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House of Commons Hansard
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Cross-Government Prosperity Fund
24 April 2017
Volume 624
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I wish to update the House on how the Prosperity Fund has supported global and UK prosperity in its first year and its plans for future years. As we leave the European Union the Prosperity Fund is a vital part of how the UK will be a global, outward-looking nation that is confident on the world stage and has strong, fruitful relationships with countries around the world.

On 21 July 2016 I informed the House of the aims and objectives of the £1.3 billion Prosperity Fund (HCWS104) and a short paper was published on gov.uk that details how the fund operates. The fund uses primarily Official Development Assistance (ODA) resources to promote economic reform in ODA-eligible middle income countries, which are home to 70% of the world’s poor, contributing to a reduction in poverty. Shared prosperity is a key part of the UK aid strategy. The fund has a secondary benefit of opening up opportunities for international, including UK, business.

Projects are focused on countries and sectors identified through cross-Whitehall economic analysis as being those areas with large numbers of people living in poverty, potential for inclusive growth and where UK expertise can make a real difference.

As set out in the fund’s spending round 2015 settlement letter, the fund is 97% ODA with a small non-ODA allocation. ODA projects must meet the primary purpose to support poverty reduction and promote sustainable economic growth.

The strategic direction for the fund is set by a cross-Government Ministerial Board supported by a director level portfolio board composed of representatives from key departments. This structure reflects the cross-Government nature of the fund and ensures that programmes deliver value for money and support Government objectives. Accounting Officers remain responsible for ensuring the value for money of programmes funded by the Prosperity Fund.

The Ministerial Board has met nine times since January 2016. These regular meetings have allowed it to respond promptly and flexibly to changing circumstances—for example endorsing increased funds to trade related projects after the EU referendum.

The Prosperity Fund has continued to refine its systems and processes throughout the first year in order to ensure that it succeeds. It has acted on positive feedback and helpful advice from the Infrastructure and Projects Authority, the National Audit Office, and, most recently, the Independent Commission for Aid Impact (ICAI).

We welcome this external scrutiny as an opportunity to test the portfolio and management systems with independent experts. As stated in our formal management response to the ICAI review, the Prosperity Fund accepts and is implementing their recommendations, many of which it had already identified through its own internal reviews.

Year one of the Prosperity Fund was designed as a transition year. The Ministerial Board allocated £55 million of ODA to projects in a range of ODA eligible countries including China, India, Brazil, Mexico, Colombia, Indonesia, Nigeria and South Africa and in areas such as financial services, infrastructure, business environment, energy, and trade and regulation. It also allocated £5 million of non-ODA in support of Government prosperity objectives in both ODA-eligible countries and developed markets.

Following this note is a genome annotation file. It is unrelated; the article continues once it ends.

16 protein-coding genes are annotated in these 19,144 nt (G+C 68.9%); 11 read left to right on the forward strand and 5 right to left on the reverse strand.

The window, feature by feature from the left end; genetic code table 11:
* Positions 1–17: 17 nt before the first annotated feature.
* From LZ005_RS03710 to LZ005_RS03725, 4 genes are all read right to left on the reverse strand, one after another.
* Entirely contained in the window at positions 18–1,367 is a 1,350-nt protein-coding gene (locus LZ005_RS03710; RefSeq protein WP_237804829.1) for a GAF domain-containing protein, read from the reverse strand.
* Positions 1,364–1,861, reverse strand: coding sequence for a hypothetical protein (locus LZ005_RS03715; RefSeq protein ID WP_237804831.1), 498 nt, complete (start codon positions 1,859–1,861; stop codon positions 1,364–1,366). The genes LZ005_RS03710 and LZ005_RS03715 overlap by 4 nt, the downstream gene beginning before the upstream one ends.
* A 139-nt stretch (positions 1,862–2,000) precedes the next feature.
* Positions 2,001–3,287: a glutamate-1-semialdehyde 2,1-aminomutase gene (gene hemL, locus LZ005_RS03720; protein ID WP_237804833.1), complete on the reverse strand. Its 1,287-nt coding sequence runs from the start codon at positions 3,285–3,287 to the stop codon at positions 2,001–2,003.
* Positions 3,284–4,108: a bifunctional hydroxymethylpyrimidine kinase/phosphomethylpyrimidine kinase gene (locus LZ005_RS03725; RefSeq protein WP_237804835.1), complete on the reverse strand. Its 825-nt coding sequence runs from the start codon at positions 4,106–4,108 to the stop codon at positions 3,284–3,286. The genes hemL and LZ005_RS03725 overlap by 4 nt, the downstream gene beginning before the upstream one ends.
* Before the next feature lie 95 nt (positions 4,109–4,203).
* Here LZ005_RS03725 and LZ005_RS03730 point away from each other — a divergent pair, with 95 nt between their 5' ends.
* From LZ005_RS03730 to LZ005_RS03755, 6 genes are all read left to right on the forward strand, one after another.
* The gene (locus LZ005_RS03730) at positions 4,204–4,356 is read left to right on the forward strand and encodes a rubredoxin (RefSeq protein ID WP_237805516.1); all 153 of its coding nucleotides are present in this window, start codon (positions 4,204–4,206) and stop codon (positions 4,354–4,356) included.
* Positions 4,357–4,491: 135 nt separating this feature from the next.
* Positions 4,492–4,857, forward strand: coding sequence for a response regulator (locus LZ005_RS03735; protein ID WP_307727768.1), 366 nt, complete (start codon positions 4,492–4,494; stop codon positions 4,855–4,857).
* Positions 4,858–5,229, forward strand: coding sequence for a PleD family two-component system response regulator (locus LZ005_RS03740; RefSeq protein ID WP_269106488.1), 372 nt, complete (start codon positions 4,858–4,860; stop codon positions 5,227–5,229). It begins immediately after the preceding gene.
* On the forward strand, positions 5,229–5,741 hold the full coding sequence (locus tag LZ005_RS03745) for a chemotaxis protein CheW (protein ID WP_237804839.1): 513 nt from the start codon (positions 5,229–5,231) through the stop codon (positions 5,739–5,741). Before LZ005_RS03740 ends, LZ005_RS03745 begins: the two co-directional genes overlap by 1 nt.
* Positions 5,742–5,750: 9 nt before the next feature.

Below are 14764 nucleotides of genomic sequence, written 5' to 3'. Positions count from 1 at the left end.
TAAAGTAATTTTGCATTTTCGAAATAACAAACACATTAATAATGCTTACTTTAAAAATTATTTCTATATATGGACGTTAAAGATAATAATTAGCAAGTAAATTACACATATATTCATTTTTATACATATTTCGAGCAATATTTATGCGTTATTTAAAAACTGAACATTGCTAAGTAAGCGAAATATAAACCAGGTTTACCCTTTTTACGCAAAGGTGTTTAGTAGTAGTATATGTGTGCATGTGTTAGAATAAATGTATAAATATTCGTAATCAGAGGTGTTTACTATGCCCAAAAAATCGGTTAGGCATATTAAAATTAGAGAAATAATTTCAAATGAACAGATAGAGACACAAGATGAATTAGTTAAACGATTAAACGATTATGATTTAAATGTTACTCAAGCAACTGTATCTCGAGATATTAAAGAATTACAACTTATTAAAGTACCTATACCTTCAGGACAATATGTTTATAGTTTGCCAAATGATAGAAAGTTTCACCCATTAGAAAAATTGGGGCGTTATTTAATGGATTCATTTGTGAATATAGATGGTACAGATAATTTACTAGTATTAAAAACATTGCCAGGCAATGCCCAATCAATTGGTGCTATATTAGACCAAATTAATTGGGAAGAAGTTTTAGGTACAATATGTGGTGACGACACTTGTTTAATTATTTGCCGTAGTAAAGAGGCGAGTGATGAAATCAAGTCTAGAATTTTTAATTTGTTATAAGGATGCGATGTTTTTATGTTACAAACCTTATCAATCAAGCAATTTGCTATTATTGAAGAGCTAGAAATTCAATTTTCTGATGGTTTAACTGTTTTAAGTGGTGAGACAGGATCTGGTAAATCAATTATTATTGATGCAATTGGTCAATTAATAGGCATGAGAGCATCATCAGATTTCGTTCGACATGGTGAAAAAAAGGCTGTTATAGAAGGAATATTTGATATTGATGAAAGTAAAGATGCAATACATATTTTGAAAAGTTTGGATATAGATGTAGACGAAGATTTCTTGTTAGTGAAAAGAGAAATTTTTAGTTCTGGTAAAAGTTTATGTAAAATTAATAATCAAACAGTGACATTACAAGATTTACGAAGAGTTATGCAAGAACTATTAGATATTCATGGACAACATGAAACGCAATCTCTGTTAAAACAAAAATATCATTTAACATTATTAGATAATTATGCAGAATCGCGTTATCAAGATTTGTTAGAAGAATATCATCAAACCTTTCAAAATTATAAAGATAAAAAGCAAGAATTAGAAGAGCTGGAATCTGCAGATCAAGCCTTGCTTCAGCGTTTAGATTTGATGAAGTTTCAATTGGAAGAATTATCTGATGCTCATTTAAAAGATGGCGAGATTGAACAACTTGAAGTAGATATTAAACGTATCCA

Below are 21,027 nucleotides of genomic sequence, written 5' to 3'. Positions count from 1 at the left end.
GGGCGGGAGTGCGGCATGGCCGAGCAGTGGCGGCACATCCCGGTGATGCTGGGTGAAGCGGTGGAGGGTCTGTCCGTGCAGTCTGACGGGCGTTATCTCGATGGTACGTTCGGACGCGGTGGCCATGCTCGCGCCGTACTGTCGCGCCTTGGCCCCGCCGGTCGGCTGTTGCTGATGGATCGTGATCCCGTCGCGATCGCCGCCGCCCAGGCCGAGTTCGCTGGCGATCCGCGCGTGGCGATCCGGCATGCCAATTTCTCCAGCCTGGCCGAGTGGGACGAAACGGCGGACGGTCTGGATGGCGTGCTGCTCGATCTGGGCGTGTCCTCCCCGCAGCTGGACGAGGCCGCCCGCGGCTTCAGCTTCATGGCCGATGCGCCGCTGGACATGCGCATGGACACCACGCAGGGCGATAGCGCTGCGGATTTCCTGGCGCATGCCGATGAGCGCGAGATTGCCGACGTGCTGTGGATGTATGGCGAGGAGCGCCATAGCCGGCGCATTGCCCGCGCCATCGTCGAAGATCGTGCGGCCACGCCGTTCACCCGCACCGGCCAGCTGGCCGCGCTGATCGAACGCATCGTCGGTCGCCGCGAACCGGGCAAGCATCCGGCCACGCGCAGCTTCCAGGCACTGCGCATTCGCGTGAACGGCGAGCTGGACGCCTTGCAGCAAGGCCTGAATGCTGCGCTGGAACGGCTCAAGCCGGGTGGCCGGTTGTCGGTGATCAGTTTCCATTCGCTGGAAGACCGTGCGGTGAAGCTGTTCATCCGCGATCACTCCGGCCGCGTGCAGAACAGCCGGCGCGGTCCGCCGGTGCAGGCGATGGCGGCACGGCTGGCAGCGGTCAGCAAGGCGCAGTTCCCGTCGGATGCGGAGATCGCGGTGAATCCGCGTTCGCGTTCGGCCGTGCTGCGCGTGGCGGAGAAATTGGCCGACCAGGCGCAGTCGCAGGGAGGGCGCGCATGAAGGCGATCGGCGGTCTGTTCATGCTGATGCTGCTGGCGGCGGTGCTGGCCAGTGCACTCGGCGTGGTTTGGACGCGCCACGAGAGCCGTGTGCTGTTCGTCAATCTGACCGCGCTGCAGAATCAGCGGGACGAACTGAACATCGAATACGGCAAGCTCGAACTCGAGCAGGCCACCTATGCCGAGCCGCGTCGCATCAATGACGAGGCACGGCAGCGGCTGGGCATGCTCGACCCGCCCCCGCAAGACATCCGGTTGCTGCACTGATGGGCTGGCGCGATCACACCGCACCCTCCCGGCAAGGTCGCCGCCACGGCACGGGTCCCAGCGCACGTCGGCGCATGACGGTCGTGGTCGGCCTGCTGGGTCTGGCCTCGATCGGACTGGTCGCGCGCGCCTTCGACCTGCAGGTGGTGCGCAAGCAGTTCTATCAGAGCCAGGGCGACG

In South Africa, electricity shortages have cut GDP by 2% in recent years. The Prosperity Fund piloted an innovative British technology to help address this, enabling local government, universities, businesses and utilities to save a minimum of 15% on their electricity consumption.

In Brazil, the work of the Prosperity Fund has been recently celebrated in national media as an example of the importance of international co-operation to tackle transnational bribery and reduce corruption, and has helped to shape the recently approved “10 Measures against Corruption” law in Brazil.

The Prosperity Fund financed the former Prime Minister’s anti-corruption summit in May 2016 which brought together world leaders, business and civil society to agree measures to reduce corruption. The fund has also placed the UK at the forefront of delivering international commitments to tackle corruption such as setting up the International Anti-Corruption Co-ordination Centre, financed by the Prosperity Fund and hosted by the UK’s National Crime Agency.

The fund is committed to meeting the UK Government transparency commitments on ODA spend. Details of all year one programmes will be released on gov.uk in mid 2017 and an annual report on the first year will be issued by autumn 2017.

The majority of the Prosperity Fund will be allocated to large, high impact, multi-year programmes. To date 18 such programmes have been endorsed by the Ministerial Board and are now being developed by UK Government Departments including HM Treasury, the Department for International Development and the Foreign and Commonwealth Office. Many other Government Departments are involved in the design and delivery of individual programmes.

These programmes include country specific work in South America and Asia, regional programmes in South East Asia, and multi-country, sector specific programmes on trade reform, insurance, education and anti-corruption. The focus of all programmes is high impact and value for money. We expect the first of these to launch later in the year.

We will refresh our gov.uk page with more information on the fund following this update and will continue to develop these pages as the fund progresses, including with information on programmes as they launch.

[HCWS608]